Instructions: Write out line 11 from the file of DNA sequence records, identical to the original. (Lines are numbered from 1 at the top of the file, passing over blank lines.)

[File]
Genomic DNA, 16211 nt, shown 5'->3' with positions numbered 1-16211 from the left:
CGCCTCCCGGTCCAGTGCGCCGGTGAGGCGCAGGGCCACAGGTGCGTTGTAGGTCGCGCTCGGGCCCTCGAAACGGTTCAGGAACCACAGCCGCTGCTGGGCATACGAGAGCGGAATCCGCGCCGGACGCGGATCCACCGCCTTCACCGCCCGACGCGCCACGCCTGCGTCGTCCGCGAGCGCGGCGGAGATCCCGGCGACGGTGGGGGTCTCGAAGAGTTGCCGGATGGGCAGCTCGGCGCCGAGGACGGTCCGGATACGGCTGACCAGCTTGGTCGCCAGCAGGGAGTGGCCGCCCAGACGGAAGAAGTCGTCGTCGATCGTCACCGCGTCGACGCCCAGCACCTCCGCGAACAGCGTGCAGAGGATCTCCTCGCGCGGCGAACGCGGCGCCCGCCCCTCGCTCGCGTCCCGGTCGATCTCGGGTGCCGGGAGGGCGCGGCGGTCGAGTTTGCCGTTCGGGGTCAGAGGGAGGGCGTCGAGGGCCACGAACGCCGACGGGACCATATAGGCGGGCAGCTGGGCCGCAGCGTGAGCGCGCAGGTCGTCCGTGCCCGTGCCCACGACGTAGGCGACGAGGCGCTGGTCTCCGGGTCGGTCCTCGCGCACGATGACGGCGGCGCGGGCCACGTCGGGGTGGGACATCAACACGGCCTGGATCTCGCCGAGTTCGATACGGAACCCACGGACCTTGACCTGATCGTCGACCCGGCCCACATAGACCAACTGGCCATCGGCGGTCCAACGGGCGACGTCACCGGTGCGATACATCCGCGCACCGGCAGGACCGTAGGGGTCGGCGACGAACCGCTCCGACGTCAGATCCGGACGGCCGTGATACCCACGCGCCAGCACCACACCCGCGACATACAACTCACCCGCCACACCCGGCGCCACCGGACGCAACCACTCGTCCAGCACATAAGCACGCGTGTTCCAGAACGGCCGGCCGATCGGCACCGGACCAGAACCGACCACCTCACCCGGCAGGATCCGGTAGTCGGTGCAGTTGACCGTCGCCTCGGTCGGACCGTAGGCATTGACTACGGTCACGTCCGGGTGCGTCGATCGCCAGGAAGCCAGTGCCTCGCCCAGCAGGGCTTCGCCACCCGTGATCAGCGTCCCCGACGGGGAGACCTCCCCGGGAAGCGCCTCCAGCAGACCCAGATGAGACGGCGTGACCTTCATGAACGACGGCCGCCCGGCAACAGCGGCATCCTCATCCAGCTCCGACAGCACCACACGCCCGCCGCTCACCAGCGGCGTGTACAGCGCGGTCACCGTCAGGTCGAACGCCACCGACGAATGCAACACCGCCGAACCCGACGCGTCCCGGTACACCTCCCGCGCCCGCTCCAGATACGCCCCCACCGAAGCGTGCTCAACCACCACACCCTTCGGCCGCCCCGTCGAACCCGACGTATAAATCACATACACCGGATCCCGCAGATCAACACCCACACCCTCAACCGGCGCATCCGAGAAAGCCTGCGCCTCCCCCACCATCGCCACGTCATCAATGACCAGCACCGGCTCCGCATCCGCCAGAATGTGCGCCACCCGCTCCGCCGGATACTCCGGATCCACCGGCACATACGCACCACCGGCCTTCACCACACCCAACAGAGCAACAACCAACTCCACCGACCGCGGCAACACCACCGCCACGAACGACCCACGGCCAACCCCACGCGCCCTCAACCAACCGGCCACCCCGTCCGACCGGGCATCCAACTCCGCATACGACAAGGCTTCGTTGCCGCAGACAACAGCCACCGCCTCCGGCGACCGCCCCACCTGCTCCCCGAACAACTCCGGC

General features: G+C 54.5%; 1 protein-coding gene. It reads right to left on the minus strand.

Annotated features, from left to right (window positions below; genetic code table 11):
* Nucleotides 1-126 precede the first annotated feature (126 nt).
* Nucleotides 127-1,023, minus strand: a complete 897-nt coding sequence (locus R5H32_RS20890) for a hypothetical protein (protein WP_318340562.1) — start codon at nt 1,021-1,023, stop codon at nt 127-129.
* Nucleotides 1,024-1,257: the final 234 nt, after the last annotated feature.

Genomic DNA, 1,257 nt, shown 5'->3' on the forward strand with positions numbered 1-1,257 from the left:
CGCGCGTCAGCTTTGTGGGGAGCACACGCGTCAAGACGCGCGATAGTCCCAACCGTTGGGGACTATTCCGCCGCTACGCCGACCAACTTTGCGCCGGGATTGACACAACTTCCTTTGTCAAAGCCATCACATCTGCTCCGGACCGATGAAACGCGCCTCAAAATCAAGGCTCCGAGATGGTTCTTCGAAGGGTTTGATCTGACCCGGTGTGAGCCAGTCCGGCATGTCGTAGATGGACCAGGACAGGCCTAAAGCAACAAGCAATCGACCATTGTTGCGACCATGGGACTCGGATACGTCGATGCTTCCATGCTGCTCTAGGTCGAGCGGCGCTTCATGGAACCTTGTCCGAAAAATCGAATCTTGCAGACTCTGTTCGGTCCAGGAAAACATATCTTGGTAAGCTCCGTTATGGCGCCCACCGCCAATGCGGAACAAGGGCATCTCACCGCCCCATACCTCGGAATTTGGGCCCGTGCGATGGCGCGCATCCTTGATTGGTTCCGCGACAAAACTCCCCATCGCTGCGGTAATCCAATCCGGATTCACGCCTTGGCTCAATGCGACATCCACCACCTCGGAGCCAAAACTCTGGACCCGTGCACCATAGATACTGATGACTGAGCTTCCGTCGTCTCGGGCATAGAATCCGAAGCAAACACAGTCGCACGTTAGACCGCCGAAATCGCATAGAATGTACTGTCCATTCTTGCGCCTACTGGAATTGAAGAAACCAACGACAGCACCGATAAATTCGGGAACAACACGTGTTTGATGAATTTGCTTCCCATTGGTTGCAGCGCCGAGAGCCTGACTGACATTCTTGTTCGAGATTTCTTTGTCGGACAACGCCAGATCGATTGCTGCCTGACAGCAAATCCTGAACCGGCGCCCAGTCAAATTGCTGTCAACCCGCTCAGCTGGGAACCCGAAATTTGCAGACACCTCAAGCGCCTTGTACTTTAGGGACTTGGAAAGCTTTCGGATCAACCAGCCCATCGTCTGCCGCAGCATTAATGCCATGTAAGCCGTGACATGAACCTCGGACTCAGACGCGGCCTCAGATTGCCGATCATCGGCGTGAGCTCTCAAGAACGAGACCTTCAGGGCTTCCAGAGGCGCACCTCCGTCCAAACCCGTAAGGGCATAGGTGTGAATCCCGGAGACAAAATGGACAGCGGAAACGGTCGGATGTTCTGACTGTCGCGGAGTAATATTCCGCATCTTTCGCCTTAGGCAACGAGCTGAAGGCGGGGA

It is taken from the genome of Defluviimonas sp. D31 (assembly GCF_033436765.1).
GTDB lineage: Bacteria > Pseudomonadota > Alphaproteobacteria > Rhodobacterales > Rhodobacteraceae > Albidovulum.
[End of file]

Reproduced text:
GTDB lineage: Bacteria > Pseudomonadota > Alphaproteobacteria > Rhodobacterales > Rhodobacteraceae > Albidovulum.